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Table of contents
PREFACE
TOUCH-1
TOUCH-2
TOUCH-3 (begin)
TOUCH-3 (end)
TOUCH-4 (begin)
TOUCH-4 (end)
SMELL-1
SMELL-2
SMELL-3.1
SMELL-3.2
SMELL-3.3
SMELL-3.4
SMELL-3.5
SMELL-4 (begin)
SMELL-4 (end)
SMELL-5
HEARING-1
HEARING-2
HEARING-3
VISION-1.1
VISION-1.2
VISION-1.3
VISION-2.1
VISION-2.2
VISION-2.3
VISION-2.4
VISION-3
VISION-4
VISION-5
APPENDIX A
APPENDIX B HISTORY-1
APPENDIX B HISTORY-2.1
APPENDIX B HISTORY-2.2
APPENDIX B HISTORY-2.3
APPENDIX B HISTORY-3.1
APPENDIX B HISTORY-3.2
INDEX OF AUTHORS

hear each other without speedily seeing each other, and then the chief 

focus of interest is at once transferred to the visual centre.[130] In 

human sexual selection, therefore, hearing plays a part which is nearly 

always subordinated to that of vision. 

 

 

FOOTNOTES: 

 

[129] Nietzsche has even suggested that among primitive men delicacy of 

hearing and the evolution of music can only have been produced under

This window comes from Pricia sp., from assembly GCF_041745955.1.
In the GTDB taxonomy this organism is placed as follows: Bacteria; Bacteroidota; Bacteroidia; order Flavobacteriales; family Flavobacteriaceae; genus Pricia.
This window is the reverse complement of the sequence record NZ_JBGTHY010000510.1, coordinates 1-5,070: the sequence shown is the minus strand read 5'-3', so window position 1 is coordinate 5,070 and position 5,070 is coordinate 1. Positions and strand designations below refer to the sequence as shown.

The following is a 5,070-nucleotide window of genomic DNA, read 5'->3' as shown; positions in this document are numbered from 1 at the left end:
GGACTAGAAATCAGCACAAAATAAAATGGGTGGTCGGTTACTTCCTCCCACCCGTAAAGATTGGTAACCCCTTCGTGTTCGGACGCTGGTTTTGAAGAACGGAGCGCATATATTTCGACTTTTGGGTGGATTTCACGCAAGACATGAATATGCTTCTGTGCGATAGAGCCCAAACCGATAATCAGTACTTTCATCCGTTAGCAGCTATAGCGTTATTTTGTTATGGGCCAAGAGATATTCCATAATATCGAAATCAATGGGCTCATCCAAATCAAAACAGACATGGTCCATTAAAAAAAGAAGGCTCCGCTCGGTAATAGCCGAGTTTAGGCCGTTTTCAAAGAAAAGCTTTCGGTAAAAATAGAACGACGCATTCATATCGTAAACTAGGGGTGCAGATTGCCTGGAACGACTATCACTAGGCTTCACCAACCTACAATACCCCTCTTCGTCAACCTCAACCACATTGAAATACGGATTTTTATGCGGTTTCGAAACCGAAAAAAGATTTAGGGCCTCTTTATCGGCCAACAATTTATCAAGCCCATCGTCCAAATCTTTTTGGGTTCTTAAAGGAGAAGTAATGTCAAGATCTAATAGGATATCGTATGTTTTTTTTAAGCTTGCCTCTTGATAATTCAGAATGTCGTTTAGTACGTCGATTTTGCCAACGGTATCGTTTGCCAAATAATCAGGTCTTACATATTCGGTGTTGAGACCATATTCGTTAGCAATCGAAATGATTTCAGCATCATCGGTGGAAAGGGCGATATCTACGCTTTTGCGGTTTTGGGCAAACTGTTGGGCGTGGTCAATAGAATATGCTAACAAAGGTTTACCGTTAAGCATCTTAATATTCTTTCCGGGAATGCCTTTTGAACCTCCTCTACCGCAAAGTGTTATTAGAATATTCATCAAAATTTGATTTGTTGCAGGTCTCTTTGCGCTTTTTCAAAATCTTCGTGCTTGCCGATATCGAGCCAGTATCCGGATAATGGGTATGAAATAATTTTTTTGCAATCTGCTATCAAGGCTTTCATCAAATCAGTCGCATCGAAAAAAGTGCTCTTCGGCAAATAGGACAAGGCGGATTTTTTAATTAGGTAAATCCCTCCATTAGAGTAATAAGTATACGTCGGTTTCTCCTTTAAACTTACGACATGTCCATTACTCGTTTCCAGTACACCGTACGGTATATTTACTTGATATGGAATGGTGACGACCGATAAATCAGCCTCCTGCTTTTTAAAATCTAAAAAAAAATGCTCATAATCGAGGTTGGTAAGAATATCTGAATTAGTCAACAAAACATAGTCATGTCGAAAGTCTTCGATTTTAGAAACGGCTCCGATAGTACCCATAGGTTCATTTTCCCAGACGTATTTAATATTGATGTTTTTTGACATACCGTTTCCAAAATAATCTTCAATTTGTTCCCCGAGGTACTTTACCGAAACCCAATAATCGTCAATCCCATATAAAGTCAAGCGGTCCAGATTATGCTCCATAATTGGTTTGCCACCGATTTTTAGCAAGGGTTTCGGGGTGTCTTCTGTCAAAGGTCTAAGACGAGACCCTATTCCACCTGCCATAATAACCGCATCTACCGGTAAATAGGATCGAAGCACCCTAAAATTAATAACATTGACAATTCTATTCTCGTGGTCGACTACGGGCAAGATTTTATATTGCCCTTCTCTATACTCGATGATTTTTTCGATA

conditions which made it difficult for vision to come into play: "The ear, 

the organ of fear, could only have developed, as it has, in the night and 

in the twilight of dark woods and caves.... In the brightness the ear is 

less necessary. Hence the character of music as an art of night and 

twilight." (_Morgenroethe_, p. 230.) 

 

[130] At a concert most people are instinctively anxious to _see_ the 

performers, thus distracting the purely musical impression, and the 

reasonable suggestion of Goethe that the performers should be invisible is 

still seldom carried into practice. 

 

 


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